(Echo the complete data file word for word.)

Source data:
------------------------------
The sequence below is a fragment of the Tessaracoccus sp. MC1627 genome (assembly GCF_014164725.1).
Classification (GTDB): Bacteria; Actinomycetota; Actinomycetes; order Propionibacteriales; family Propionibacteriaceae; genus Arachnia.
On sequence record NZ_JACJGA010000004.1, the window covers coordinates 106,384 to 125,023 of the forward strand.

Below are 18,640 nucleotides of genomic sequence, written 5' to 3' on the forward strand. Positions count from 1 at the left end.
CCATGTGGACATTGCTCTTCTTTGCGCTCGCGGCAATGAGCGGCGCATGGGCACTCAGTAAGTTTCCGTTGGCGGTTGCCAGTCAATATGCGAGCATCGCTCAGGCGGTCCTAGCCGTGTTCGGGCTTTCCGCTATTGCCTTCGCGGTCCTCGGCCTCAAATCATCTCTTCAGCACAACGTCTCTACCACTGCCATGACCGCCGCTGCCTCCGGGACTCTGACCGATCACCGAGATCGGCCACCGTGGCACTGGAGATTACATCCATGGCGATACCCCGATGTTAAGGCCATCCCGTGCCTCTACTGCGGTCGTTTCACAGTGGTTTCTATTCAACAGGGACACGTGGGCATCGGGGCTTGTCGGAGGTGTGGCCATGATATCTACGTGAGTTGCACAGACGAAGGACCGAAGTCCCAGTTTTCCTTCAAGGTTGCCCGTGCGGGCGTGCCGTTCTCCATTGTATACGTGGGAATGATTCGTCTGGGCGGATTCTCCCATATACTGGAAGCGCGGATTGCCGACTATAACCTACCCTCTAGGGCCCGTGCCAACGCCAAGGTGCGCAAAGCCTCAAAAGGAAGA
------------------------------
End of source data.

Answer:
The sequence below is a fragment of the Tessaracoccus sp. MC1627 genome (assembly GCF_014164725.1).
Classification (GTDB): Bacteria; Actinomycetota; Actinomycetes; order Propionibacteriales; family Propionibacteriaceae; genus Arachnia.
On sequence record NZ_JACJGA010000004.1, the window covers coordinates 106,384 to 125,023 of the forward strand.

Below are 18,640 nucleotides of genomic sequence, written 5' to 3' on the forward strand. Positions count from 1 at the left end.
CCATGTGGACATTGCTCTTCTTTGCGCTCGCGGCAATGAGCGGCGCATGGGCACTCAGTAAGTTTCCGTTGGCGGTTGCCAGTCAATATGCGAGCATCGCTCAGGCGGTCCTAGCCGTGTTCGGGCTTTCCGCTATTGCCTTCGCGGTCCTCGGCCTCAAATCATCTCTTCAGCACAACGTCTCTACCACTGCCATGACCGCCGCTGCCTCCGGGACTCTGACCGATCACCGAGATCGGCCACCGTGGCACTGGAGATTACATCCATGGCGATACCCCGATGTTAAGGCCATCCCGTGCCTCTACTGCGGTCGTTTCACAGTGGTTTCTATTCAACAGGGACACGTGGGCATCGGGGCTTGTCGGAGGTGTGGCCATGATATCTACGTGAGTTGCACAGACGAAGGACCGAAGTCCCAGTTTTCCTTCAAGGTTGCCCGTGCGGGCGTGCCGTTCTCCATTGTATACGTGGGAATGATTCGTCTGGGCGGATTCTCCCATATACTGGAAGCGCGGATTGCCGACTATAACCTACCCTCTAGGGCCCGTGCCAACGCCAAGGTGCGCAAAGCCTCAAAAGGAAGA